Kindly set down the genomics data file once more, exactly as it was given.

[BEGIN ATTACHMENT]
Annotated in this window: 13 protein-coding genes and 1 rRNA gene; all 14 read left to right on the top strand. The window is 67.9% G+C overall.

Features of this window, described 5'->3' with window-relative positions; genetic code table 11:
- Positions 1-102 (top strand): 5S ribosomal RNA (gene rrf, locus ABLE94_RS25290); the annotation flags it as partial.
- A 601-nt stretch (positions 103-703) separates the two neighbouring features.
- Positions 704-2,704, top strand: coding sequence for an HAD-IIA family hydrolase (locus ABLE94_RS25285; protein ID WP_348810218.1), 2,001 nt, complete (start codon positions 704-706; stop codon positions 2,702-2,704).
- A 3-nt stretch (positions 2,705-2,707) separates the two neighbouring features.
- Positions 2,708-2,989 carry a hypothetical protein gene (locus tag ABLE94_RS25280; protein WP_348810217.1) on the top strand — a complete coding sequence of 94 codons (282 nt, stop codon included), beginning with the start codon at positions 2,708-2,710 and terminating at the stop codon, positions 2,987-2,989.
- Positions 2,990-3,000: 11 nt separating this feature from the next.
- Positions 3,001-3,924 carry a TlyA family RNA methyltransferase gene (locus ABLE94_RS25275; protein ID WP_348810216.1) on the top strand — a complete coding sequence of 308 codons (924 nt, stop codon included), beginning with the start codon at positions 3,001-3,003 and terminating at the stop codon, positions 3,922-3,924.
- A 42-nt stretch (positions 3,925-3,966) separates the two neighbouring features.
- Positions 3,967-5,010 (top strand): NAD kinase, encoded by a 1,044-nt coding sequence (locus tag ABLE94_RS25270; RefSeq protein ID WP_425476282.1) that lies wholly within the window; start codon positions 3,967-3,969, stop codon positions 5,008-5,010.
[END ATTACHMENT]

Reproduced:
Annotated in this window: 13 protein-coding genes and 1 rRNA gene; all 14 read left to right on the top strand. The window is 67.9% G+C overall.

Features of this window, described 5'->3' with window-relative positions; genetic code table 11:
- Positions 1-102 (top strand): 5S ribosomal RNA (gene rrf, locus ABLE94_RS25290); the annotation flags it as partial.
- A 601-nt stretch (positions 103-703) separates the two neighbouring features.
- Positions 704-2,704, top strand: coding sequence for an HAD-IIA family hydrolase (locus ABLE94_RS25285; protein ID WP_348810218.1), 2,001 nt, complete (start codon positions 704-706; stop codon positions 2,702-2,704).
- A 3-nt stretch (positions 2,705-2,707) separates the two neighbouring features.
- Positions 2,708-2,989 carry a hypothetical protein gene (locus tag ABLE94_RS25280; protein WP_348810217.1) on the top strand — a complete coding sequence of 94 codons (282 nt, stop codon included), beginning with the start codon at positions 2,708-2,710 and terminating at the stop codon, positions 2,987-2,989.
- Positions 2,990-3,000: 11 nt separating this feature from the next.
- Positions 3,001-3,924 carry a TlyA family RNA methyltransferase gene (locus ABLE94_RS25275; protein ID WP_348810216.1) on the top strand — a complete coding sequence of 308 codons (924 nt, stop codon included), beginning with the start codon at positions 3,001-3,003 and terminating at the stop codon, positions 3,922-3,924.
- A 42-nt stretch (positions 3,925-3,966) separates the two neighbouring features.
- Positions 3,967-5,010 (top strand): NAD kinase, encoded by a 1,044-nt coding sequence (locus tag ABLE94_RS25270; RefSeq protein ID WP_425476282.1) that lies wholly within the window; start codon positions 3,967-3,969, stop codon positions 5,008-5,010.